Abbrev. for transistor-transistor logic. A widely used family of logic circuits that is produced in integrated-circuit form and whose principal switching components are bipolar transistors. It is available in low power and high switching speed versions (see Schottky TTL), in addition to the standard form.
The diagram shows the equivalent circuit of a TTL two-input NAND gate. The basic circuit uses a multiemitter bipolar transistor, Q1, which is easily fabricated in integrated-circuit form. Each base-emitter junction of Q1 effectively acts as a diode, in a similar manner to a DTL input stage. Thus if all inputs are at a high voltage (logic 1), all input “diodes” are reverse biased; the collector voltage of Q1 rises to Vcc, turning on Q2 (which acts as a phase splitter). The emitter voltage of Q2 rises while its collector voltage falls, turning Q3 on and Q4 off. The output thus falls to logic 0, i.e. zero volts.
if any one of the Q1 inputs is returned to logic 0, 0 volts, then Q1 is turned hard on, turning off Q2 whose collector voltage rises; this turns on Q4. No current is available via Q2 for Q3's base, and so Q3 turns off. The output thus increases to +5 volts, i.e. logic 1. Diode D1 is included to establish the correct bias conditions for Q4. The output stage, consisting of Q3, D1, Q4, and R, acts as a power amplifier and is often termed a totem-pole output. The output stage has the property of providing a low-impedance drive for both positive and negative signals. It provides a good fan-out but cannot be connected to other TLL outputs as can open-collector outputs.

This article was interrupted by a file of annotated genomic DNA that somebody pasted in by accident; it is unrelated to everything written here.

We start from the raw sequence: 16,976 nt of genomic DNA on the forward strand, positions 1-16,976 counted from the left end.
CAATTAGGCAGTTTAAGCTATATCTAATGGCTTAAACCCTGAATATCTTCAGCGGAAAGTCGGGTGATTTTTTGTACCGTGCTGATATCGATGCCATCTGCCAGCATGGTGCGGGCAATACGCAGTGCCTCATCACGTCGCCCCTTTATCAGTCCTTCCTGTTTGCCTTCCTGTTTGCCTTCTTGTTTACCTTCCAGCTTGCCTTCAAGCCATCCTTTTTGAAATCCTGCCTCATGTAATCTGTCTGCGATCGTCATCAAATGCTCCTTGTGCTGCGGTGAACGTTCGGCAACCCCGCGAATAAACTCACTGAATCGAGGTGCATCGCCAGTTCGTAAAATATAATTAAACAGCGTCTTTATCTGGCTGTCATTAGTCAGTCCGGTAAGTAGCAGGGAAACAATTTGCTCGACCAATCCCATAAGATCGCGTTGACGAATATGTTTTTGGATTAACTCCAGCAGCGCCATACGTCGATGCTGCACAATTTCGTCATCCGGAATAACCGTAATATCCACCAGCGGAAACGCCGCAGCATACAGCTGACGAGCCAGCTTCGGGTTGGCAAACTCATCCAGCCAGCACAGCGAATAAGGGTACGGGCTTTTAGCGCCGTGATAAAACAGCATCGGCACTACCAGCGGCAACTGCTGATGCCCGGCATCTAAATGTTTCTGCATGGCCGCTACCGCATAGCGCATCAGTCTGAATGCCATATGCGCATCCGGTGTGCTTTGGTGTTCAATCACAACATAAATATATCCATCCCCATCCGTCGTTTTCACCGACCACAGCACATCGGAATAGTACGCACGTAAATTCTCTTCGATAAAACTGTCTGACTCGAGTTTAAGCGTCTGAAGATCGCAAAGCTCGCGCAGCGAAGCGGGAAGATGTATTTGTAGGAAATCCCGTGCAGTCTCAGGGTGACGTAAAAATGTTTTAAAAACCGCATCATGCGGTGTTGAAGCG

TTL is the most commonly used technology for SSI and MSI devices due to its low cost, high speed, and ready availability.